References Cited in the file of this patent UNITED STATES PATENTS 1,421,920 DeMinico July 4, 1922 1,627,663 Morse May 10, 1927 1,795,480 Dugdale Mar. 10, 1931 1,842,086 Hartley Jan. 19, 1932 1,999,472 Nixon Apr. 30, 1935 2,070,549 Hueber Feb. 9, 1937 2,104,863 Hueber Jan. 11, 1938 2,592,379 Barney Apr. 8, 1952 2,606,494 Vogt Aug. 12, 1952 2,608,155 Kohlbusch Aug. 10, 1952

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Cited By (8)

* Cited by examiner, † Cited by third party
Publication number Priority date Publication date Assignee Title
US2854921A (en) * 1954-11-12 1958-10-07 Harry R Frankle Machine and method for printing duplicating cards from typed metal plates
US2923234A (en) * 1960-02-02 Slip printing mechanism for cash regis
US3045589A (en) * 1959-06-10 1962-07-24 Dashew Business Machines Inc Printing machines
US3077828A (en) * 1959-12-07 1963-02-19 Addressograph Multigraph Address printing machine with roller inker
US3274931A (en) * 1964-06-26 1966-09-27 Farrington Business Mach Printing apparatus
US3301180A (en) * 1962-10-26 1967-01-31 Adrema Werke Gmbh Safety means in traveling roller bed and cylinder printing machines
US3459287A (en) * 1967-11-07 1969-08-05 Rca Corp Rolling anvil member control means for serial printer
US3768404A (en) * 1971-07-01 1973-10-30 Ibm Travelling cylinder printer with the roller contacting the back of the embossed plate

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US1421920A (en) * 1921-06-09 1922-07-04 Pollard Alling Mfg Company Printing machine
US1627663A (en) * 1926-01-07 1927-05-10 American Multigraph Co Printing machine with changeable form
US1795480A (en) * 1929-11-02 1931-03-10 Farrington Mfg Co Stamping device
US1842086A (en) * 1929-04-08 1932-01-19 Addressograph Co Printing machine
US1999472A (en) * 1932-10-01 1935-04-30 Nixon Ernest George Web-fed printing machine
US2070549A (en) * 1936-02-05 1937-02-09 Addressograph Multigraph Printing machine
US2104863A (en) * 1936-02-12 1938-01-11 Addressograph Multigraph Platen mechanism for printing machines
US2592379A (en) * 1947-11-08 1952-04-08 Challenge Machinery Co Proof press
US2606494A (en) * 1948-01-29 1952-08-12 Farrington Mfg Co Printing device using portable printing plates of the token type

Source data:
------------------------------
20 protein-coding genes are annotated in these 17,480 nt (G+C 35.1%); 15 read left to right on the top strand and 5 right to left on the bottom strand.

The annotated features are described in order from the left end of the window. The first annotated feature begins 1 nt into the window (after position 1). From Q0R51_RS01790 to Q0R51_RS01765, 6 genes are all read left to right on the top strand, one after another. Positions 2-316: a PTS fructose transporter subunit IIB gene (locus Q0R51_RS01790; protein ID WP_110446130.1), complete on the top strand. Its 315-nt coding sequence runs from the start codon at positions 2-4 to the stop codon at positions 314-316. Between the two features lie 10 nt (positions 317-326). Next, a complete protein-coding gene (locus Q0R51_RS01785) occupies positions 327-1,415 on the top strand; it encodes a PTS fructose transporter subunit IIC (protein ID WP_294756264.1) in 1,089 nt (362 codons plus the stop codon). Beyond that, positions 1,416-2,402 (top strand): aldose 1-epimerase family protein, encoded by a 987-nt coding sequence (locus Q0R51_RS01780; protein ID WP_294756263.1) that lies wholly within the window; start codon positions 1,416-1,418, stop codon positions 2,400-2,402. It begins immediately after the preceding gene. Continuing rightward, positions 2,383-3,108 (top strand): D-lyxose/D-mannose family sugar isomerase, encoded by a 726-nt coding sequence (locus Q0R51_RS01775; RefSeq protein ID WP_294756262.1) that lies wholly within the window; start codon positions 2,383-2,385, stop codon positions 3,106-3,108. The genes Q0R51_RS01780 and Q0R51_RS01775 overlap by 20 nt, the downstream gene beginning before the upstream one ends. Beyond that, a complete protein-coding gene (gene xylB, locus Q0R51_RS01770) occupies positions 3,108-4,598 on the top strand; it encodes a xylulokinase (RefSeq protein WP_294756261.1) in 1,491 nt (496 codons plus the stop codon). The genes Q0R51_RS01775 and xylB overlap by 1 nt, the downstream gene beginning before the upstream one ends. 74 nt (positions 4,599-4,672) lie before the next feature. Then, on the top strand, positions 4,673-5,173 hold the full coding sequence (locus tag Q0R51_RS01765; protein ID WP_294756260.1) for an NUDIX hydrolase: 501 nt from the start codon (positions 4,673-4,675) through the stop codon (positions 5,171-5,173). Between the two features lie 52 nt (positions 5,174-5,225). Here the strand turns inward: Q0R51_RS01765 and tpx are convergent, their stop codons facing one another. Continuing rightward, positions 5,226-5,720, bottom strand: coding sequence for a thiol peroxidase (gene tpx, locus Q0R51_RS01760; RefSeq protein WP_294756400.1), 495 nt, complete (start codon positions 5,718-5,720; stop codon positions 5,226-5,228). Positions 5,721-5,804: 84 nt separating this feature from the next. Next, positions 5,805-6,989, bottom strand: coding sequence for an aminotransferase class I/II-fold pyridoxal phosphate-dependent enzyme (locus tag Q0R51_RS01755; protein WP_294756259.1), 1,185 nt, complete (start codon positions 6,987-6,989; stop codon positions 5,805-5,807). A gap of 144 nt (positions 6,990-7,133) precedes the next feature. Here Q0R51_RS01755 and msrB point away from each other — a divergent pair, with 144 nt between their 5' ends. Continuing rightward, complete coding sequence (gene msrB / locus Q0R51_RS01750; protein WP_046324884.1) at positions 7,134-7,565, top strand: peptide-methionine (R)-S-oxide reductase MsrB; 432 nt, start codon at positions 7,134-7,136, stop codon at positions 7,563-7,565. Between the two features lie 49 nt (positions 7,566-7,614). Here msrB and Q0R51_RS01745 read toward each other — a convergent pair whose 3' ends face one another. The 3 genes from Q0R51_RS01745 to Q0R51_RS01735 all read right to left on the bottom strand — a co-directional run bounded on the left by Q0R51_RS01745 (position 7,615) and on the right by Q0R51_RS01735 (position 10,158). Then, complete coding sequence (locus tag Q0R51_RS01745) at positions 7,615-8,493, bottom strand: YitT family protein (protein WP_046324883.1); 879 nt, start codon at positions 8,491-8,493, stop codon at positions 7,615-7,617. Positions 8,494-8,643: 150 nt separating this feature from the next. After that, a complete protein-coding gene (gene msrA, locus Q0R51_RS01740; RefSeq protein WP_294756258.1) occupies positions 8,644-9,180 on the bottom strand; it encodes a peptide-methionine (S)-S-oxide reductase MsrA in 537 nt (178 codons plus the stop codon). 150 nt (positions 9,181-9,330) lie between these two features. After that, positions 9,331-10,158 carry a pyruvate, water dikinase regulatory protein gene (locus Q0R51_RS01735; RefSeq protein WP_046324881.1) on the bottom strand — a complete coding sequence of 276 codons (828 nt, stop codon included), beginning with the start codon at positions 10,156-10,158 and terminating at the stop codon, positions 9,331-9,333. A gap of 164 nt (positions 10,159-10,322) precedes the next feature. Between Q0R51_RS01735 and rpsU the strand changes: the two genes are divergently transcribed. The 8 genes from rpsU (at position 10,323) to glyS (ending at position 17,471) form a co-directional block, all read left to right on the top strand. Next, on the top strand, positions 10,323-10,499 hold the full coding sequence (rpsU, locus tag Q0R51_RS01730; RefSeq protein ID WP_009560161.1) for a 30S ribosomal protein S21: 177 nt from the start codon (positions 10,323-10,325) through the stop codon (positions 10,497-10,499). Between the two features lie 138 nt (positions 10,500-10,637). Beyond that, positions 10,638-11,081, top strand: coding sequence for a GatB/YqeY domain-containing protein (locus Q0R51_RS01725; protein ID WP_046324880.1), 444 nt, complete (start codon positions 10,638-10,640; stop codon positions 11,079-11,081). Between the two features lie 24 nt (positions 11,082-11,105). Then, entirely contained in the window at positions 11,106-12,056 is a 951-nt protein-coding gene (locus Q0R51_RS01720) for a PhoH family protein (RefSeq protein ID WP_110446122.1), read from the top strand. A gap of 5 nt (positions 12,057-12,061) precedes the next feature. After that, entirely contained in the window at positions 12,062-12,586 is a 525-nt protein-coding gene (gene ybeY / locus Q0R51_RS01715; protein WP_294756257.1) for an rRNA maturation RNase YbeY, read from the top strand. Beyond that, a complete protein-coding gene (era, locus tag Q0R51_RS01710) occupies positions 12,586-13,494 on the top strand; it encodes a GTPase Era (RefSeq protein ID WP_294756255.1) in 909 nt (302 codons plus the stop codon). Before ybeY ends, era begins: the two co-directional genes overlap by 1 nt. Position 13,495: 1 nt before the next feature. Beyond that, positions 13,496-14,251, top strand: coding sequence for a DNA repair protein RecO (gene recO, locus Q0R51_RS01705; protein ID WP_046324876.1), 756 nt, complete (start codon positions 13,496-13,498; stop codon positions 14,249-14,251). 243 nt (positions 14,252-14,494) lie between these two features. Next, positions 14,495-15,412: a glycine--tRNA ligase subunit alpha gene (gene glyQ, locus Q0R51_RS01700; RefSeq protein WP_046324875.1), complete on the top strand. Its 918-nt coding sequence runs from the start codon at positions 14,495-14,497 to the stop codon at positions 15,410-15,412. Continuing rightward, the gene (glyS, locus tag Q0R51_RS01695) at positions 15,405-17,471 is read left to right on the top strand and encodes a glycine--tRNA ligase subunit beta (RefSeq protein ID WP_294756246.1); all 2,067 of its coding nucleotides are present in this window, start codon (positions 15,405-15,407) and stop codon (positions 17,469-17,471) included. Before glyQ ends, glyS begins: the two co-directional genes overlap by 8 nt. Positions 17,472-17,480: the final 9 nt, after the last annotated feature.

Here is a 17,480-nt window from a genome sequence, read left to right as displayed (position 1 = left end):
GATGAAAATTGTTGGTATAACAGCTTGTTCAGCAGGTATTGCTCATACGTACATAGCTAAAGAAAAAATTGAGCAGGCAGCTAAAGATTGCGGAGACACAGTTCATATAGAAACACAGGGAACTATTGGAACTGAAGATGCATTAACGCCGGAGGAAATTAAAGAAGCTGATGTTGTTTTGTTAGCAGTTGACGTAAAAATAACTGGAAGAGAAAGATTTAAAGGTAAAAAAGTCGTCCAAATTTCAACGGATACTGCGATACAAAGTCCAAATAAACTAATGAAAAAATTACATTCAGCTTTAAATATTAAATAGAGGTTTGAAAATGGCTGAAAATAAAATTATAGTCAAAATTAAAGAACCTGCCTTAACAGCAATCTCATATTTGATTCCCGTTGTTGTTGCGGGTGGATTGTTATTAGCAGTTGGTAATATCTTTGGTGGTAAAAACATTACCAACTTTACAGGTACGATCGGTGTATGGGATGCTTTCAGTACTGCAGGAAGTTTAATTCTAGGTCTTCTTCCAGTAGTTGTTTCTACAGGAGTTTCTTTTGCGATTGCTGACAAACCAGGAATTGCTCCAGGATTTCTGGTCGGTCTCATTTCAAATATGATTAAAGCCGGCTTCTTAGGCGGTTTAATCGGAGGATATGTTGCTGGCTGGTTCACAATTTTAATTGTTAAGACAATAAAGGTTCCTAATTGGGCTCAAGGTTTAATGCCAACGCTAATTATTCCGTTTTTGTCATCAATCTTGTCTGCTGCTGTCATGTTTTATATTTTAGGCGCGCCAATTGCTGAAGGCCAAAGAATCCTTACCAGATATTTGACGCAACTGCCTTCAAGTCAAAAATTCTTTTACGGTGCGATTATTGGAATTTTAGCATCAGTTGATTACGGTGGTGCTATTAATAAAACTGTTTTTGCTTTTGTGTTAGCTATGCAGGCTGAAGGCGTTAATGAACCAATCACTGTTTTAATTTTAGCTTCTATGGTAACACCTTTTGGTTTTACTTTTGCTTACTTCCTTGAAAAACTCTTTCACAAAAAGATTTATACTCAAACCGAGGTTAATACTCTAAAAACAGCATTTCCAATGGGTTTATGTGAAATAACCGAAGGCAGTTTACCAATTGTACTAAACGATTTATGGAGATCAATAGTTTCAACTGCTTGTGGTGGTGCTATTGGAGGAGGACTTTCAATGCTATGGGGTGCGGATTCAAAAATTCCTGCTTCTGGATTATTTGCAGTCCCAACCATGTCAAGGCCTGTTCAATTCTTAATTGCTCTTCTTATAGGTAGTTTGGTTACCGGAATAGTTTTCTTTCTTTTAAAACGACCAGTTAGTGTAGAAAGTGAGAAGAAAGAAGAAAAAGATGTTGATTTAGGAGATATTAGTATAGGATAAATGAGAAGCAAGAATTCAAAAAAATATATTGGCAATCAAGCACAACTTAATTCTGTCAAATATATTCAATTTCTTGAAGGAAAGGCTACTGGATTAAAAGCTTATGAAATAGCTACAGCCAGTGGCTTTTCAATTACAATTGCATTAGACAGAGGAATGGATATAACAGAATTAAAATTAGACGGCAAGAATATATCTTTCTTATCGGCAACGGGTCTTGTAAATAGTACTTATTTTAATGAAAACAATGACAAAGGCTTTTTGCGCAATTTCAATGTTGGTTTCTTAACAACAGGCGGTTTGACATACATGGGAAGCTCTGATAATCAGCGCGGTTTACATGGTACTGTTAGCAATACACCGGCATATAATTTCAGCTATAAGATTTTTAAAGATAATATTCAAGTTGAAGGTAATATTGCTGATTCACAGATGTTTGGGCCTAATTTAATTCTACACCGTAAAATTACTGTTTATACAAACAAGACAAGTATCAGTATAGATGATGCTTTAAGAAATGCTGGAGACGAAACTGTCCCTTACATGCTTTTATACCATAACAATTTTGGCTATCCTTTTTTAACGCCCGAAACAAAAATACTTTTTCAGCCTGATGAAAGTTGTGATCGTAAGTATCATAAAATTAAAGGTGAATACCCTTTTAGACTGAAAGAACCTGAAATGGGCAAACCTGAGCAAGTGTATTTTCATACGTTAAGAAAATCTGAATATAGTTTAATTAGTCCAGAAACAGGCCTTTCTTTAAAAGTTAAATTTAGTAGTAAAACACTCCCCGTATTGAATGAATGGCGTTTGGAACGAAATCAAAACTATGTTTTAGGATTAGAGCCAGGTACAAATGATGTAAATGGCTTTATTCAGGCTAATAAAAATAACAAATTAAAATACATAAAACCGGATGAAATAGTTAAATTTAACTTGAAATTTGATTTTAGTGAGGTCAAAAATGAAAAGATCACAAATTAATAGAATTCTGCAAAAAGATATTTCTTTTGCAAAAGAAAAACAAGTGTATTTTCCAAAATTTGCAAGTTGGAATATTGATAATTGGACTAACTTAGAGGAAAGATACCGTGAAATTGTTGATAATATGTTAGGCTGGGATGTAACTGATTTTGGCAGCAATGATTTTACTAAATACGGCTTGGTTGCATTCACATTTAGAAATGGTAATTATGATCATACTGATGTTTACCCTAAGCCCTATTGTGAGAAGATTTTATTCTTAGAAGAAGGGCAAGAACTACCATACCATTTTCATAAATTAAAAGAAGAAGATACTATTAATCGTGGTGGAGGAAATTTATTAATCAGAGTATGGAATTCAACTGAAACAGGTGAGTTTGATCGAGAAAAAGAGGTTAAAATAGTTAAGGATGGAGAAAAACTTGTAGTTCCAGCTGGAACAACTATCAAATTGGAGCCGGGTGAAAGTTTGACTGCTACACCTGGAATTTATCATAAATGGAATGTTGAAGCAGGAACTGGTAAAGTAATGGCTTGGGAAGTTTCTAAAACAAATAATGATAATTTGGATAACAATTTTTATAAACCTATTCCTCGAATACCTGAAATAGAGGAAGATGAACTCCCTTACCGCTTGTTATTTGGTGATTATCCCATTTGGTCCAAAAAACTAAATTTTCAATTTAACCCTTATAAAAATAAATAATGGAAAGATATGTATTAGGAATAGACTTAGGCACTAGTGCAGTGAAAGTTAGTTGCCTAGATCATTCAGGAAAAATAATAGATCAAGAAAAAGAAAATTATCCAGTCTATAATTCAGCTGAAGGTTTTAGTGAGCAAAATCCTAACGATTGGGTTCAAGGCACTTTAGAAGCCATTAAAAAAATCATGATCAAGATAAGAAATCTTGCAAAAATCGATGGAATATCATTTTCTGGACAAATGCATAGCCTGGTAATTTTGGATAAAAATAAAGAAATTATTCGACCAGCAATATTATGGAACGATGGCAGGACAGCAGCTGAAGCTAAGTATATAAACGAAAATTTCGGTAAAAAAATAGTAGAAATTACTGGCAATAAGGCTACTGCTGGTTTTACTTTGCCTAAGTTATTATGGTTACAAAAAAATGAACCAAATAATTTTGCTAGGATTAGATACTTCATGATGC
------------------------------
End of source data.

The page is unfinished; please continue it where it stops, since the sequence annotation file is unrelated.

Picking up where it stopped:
US2608155A (en) * 1948-04-08 1952-08-26 Showcard Machine Co Printing machine for show cards

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US1421920A (en) * 1921-06-09 1922-07-04 Pollard Alling Mfg Company Printing machine
US1627663A (en) * 1926-01-07 1927-05-10 American Multigraph Co Printing machine with changeable form
US1842086A (en) * 1929-04-08 1932-01-19 Addressograph Co Printing machine
US1795480A (en) * 1929-11-02 1931-03-10 Farrington Mfg Co Stamping device
US1999472A (en) * 1932-10-01 1935-04-30 Nixon Ernest George Web-fed printing machine
US2070549A (en) * 1936-02-05 1937-02-09 Addressograph Multigraph Printing machine
US2104863A (en) * 1936-02-12 1938-01-11 Addressograph Multigraph Platen mechanism for printing machines
US2592379A (en) * 1947-11-08 1952-04-08 Challenge Machinery Co Proof press
US2606494A (en) * 1948-01-29 1952-08-12 Farrington Mfg Co Printing device using portable printing plates of the token type
US2608155A (en) * 1948-04-08 1952-08-26 Showcard Machine Co Printing machine for show cards

Cited By (8)

* Cited by examiner, † Cited by third party
Publication number Priority date Publication date Assignee Title
US2923234A (en) * 1960-02-02 Slip printing mechanism for cash regis
US2854921A (en) * 1954-11-12 1958-10-07 Harry R Frankle Machine and method for printing duplicating cards from typed metal plates
US3045589A (en) * 1959-06-10 1962-07-24 Dashew Business Machines Inc Printing machines
US3077828A (en) * 1959-12-07 1963-02-19 Addressograph Multigraph Address printing machine with roller inker
US3301180A (en) * 1962-10-26 1967-01-31 Adrema Werke Gmbh Safety means in traveling roller bed and cylinder printing machines
US3274931A (en) * 1964-06-26 1966-09-27 Farrington Business Mach Printing apparatus
US3459287A (en) * 1967-11-07 1969-08-05 Rca Corp Rolling anvil member control means for serial printer
US3768404A (en) * 1971-07-01 1973-10-30 Ibm Travelling cylinder printer with the roller contacting the back of the embossed plate